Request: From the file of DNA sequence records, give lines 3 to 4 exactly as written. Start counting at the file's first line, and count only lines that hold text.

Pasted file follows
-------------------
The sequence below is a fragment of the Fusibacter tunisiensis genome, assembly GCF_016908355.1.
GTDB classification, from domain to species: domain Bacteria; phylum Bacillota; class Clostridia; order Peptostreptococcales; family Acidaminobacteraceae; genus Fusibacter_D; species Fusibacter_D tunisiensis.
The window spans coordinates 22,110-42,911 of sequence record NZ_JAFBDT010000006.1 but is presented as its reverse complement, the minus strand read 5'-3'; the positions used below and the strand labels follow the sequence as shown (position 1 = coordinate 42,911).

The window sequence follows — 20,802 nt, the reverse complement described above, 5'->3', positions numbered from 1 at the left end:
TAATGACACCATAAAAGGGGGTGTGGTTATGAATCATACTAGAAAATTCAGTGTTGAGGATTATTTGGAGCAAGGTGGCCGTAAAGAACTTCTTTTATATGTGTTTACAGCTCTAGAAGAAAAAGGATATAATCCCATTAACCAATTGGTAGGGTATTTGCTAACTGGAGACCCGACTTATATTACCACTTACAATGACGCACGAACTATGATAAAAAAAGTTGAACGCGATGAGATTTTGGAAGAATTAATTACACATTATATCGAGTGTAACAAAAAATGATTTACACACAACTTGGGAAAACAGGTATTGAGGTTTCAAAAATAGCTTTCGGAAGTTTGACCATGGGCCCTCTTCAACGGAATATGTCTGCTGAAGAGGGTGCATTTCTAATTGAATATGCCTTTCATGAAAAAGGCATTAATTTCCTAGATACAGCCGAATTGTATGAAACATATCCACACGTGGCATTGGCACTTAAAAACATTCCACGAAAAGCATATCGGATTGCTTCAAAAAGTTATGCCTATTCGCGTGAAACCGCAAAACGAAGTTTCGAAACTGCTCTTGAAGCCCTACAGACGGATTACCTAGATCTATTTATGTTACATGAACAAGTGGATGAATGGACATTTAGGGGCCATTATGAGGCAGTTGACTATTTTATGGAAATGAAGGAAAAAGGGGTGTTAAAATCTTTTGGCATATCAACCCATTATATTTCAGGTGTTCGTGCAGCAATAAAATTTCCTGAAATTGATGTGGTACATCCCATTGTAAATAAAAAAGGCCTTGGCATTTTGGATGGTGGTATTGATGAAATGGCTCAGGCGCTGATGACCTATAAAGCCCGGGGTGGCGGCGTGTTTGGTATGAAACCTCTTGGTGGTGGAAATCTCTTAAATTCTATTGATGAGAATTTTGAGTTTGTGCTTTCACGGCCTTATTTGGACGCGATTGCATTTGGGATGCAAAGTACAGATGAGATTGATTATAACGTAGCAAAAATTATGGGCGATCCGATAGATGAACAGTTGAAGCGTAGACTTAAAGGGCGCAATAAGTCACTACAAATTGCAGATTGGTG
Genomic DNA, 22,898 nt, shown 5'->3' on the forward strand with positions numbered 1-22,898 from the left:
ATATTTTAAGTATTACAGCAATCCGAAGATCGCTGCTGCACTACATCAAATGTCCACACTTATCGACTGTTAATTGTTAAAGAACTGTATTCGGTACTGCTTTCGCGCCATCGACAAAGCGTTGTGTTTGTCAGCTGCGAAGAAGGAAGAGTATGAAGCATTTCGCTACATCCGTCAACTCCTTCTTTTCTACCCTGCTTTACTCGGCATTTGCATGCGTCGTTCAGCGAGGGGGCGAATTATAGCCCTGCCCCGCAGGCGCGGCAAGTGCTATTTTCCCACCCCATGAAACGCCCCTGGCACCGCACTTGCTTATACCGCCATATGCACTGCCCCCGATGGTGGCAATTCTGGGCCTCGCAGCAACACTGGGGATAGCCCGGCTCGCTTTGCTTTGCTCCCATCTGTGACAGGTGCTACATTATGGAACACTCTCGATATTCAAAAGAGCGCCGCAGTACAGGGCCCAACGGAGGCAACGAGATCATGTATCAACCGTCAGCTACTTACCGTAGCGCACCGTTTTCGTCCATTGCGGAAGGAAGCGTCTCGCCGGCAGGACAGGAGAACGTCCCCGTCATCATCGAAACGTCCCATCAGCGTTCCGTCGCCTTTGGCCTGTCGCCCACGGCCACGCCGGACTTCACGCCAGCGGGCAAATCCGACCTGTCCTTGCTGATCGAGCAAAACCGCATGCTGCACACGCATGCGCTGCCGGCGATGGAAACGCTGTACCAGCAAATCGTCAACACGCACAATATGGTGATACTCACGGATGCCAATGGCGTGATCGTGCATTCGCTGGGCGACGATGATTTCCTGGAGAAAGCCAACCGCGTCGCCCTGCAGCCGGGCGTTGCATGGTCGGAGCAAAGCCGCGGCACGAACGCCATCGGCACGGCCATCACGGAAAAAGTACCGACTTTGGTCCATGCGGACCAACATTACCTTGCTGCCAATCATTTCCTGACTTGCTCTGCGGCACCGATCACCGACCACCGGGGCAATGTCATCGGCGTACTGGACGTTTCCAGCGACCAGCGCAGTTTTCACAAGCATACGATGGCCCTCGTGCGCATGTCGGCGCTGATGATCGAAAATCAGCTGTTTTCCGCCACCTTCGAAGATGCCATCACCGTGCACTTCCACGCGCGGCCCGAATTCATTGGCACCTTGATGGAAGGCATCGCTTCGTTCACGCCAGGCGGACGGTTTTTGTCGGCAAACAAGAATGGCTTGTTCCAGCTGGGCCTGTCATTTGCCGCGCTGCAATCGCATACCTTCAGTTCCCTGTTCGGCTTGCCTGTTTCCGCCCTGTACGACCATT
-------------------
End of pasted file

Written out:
The window spans coordinates 22,110-42,911 of sequence record NZ_JAFBDT010000006.1 but is presented as its reverse complement, the minus strand read 5'-3'; the positions used below and the strand labels follow the sequence as shown (position 1 = coordinate 42,911).

The window sequence follows — 20,802 nt, the reverse complement described above, 5'->3', positions numbered from 1 at the left end: